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We have a discussion in office and cannot understand which approach is better

I have a class (SomeClass) with some method which receives Serializable object. The signature is following:

public void someMethod(Serializable serializableObject){

And I need to call this method from another class, but I should provide it with some List as fact parameter. There are two different approaches

1. Serializable

private SomeClass someClass;

public void doSomething() {
    List<String> al = new ArrayList<String>();



2. ArrayList

private SomeClass someClass;

public void doSomething() {
    ArrayList<String> al = new ArrayList<String>();


  1. Benefit of the first example is that it adheres to the java’s best practices which says: use interface instead of concrete realization for reference type and any programmer while reading that source will understand that we don't need special behavior of the ArrayList. And the only place we need it's serializable behavior we are adding this behavior by casting it to the Serializable interface. And programmer can simply change this current realization of the List to some other serializable realization, for example, LinkedList, without any side affect on this element because we use interface List as it`s reference type.

  2. Benefit of the second example is that we refer to ArrayList as to class which have not only List behavior but also Serializable behavior. So if someone looked at this code and tried to change ArrayList to List he would receive a compile time error which would reduce time for programmer to understand what is going on there

UPDATE: we can't change someMethod signature. It came from a third-party company and we use it not only for Serializable Lists but also for Strings, Integers and some other Serializable objects

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6 Answers 6

You should use an interface when all you need is the methods an interface provides. (this is most cases) However, if you need more than one interface, you can use generics, but the simplest approach is to use the concrete type.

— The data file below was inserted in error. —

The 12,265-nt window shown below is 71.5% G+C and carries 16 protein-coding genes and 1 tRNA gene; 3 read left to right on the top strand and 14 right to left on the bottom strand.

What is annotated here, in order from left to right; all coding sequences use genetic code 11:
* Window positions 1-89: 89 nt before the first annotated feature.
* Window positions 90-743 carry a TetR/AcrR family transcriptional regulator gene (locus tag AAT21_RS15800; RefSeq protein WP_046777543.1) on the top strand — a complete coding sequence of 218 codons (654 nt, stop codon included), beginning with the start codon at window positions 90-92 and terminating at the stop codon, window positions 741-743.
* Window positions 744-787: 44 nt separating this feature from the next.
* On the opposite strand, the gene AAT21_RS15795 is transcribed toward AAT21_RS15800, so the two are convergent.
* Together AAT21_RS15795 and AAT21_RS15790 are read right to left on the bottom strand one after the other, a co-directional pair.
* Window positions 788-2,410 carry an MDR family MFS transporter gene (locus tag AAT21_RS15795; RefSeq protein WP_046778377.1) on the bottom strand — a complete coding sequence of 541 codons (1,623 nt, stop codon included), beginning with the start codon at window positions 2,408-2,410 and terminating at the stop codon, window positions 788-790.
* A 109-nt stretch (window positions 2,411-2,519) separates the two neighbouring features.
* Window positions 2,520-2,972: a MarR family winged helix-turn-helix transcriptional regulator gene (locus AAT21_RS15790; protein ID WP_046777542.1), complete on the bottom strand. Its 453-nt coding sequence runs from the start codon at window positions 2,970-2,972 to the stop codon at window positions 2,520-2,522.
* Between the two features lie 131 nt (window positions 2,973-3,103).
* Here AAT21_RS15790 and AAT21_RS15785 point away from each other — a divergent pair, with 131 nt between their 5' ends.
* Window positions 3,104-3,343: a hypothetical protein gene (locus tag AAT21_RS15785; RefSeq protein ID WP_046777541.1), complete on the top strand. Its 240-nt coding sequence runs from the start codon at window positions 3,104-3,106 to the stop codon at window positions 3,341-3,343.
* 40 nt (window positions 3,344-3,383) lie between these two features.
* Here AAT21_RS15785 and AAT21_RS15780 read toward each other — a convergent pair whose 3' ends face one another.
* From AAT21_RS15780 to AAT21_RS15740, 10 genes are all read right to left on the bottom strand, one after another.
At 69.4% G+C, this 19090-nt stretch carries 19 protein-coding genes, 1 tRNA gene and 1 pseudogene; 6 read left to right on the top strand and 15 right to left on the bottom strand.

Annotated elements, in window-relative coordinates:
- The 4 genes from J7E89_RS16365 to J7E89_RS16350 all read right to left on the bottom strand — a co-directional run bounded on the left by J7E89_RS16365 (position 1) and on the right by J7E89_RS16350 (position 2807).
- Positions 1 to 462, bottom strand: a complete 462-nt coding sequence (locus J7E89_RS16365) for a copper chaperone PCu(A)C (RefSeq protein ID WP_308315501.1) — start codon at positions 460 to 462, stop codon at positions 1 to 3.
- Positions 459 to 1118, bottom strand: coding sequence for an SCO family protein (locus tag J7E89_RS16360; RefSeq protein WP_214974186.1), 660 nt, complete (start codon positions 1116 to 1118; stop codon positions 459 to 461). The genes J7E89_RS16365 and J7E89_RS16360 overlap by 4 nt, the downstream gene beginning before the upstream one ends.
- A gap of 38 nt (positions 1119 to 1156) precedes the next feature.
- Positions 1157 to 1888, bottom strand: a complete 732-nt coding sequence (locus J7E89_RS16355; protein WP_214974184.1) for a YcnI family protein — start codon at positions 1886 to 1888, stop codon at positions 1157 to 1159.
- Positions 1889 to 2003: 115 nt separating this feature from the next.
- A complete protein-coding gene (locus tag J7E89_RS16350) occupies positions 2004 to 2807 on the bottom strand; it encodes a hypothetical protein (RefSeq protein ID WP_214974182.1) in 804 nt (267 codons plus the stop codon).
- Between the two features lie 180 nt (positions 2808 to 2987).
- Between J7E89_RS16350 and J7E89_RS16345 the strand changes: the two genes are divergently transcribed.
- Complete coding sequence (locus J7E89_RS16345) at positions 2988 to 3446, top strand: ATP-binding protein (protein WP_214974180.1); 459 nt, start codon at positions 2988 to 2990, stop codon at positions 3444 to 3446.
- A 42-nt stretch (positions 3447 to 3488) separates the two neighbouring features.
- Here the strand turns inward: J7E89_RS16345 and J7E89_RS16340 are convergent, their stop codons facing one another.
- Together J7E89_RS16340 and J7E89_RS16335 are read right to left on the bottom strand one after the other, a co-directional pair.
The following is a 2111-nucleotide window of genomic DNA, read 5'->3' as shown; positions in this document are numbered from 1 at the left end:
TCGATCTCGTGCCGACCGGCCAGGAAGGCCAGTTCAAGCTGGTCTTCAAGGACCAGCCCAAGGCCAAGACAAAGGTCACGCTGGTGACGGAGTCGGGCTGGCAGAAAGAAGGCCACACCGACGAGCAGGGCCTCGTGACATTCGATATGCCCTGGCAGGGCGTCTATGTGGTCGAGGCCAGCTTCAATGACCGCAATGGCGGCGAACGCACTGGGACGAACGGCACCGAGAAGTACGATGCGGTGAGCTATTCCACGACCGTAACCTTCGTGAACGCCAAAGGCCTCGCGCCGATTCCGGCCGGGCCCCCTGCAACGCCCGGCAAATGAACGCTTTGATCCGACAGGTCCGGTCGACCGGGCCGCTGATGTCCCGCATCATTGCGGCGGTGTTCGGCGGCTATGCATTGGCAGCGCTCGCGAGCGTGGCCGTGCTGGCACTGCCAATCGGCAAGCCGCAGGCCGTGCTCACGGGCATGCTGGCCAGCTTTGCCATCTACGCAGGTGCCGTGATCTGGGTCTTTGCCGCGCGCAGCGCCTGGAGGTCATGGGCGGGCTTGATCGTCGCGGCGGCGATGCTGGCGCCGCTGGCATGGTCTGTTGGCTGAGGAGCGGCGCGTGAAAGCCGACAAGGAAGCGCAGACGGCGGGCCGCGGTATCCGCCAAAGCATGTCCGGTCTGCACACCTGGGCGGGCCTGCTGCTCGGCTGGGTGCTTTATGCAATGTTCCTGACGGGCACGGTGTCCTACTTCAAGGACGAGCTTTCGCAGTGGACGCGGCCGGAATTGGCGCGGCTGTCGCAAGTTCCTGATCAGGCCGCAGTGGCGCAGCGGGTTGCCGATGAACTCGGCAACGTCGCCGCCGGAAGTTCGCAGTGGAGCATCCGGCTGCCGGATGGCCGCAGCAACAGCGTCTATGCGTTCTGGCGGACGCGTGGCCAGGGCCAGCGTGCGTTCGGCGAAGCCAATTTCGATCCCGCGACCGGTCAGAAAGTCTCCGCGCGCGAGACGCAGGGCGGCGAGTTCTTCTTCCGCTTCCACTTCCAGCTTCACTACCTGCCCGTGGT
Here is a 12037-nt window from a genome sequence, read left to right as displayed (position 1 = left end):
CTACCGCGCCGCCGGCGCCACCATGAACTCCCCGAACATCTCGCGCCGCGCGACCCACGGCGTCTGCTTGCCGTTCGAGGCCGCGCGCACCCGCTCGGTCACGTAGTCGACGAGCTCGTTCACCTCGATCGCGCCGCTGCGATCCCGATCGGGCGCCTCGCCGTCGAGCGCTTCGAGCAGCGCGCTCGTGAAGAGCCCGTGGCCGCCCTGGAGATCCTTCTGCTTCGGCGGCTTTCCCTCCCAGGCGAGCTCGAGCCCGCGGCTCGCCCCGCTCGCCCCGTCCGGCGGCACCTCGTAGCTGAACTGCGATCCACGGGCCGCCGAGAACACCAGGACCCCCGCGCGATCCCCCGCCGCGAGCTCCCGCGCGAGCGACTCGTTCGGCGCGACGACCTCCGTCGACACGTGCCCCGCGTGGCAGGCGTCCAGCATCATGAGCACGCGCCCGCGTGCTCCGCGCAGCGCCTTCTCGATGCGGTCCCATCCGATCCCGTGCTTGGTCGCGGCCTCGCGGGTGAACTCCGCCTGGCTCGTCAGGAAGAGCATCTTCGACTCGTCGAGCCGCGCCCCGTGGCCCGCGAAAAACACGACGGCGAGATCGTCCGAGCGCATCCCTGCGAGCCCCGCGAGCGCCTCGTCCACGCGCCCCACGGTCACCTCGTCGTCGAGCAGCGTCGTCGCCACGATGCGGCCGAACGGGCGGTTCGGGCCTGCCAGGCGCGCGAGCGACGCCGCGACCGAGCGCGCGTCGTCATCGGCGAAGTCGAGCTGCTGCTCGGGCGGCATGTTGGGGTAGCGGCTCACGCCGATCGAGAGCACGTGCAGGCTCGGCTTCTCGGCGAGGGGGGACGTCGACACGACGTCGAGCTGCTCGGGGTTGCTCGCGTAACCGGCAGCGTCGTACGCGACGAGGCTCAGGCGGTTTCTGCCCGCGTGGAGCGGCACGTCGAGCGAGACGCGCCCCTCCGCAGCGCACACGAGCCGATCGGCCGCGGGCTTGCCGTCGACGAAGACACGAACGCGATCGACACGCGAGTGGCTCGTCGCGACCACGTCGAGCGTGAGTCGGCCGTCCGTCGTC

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I would change the signature of the someMethod so that it reflects what it requires from the invoker of the method:

public class SomeClass {

    public <T extends List<? extends Serializable> & Serializable> void someMethod(T t) {


    public static void main(String[] args) {
        SomeClass test = new SomeClass();
        test.someMethod(new ArrayList<String>());   //Works
        test.someMethod(new ArrayList<Image>());   //Compile time error, Image is not Serializable
        List<String> l = null;
        test.someMethod(l); //Compile time error

The signature of someMethod now says that you must invoke it with something that is a List, and that is Serializable, and contains elements that are Serializable

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It might be a good solution, but we don't have an oportunity to change SomeClass.someMethod() signature because this method is provided by the third-party library, and it should accept all kind of Serializable objects, not only Serializable Lists. And our question is just about: which approach will be better when we have such situation when we have to pass an instase of List to such method. –  agav Jul 29 '11 at 13:11
Ah, ok. Looks like I didn't fully understand your question in that case :) I would use the concrete class in that case. –  Kaj Jul 29 '11 at 13:13
The flaw in this approach is that the caller must now provide a serializable list (such as ArrayList), which means that the caller's signature must accept the same type (such as ArrayList). This could cascade throughout many methods/classes, which would be pretty bad as it unnecessarily constrains the type of List that can be used in these methods. –  JimN Jul 30 '11 at 4:21

It's better to define ArrayList because this combines two interfaces - List + Serializable. You need both of them in one place.

It doesn't matter that much, but not that using interfaces should be applied more strictly for return types, and less strictly for local variables.

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1 is generally the right thing to do. However in this case, my opinion would to be bend that and declare it as ArrayList<>. This avoids the cast and guarantees that someone can't change the implementation of the List to one that isn't Serializable.

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You can't do (1) because you're not free to change the List implementation type arbitrarily, which is the whole idea of doing that. You can only use a List implementation that implements Serializable. So you may as well express that in the code.

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In this case, I would just use List, and not worry that the compiler cannot guarantee that your object is serializable (it most likely will be anyway, if you've done things right elsewhere).

Note that methods of the following type (which accept a Serializable parameter) provide a false sense of security, because the compiler can never guarantee that the entire object graph which needs to be serialized will actually be serializable.

public void write(Serializable s);

Consider an ArrayList (serializable) which contains non-serializable objects. The signature may as well just be:

public void write(Object o);

And then you don't have to worry about all the extraneous casting.

Also consider that, although you cannot change the signature of the API you are using, you can very easily create a wrapper API which has a different signature.

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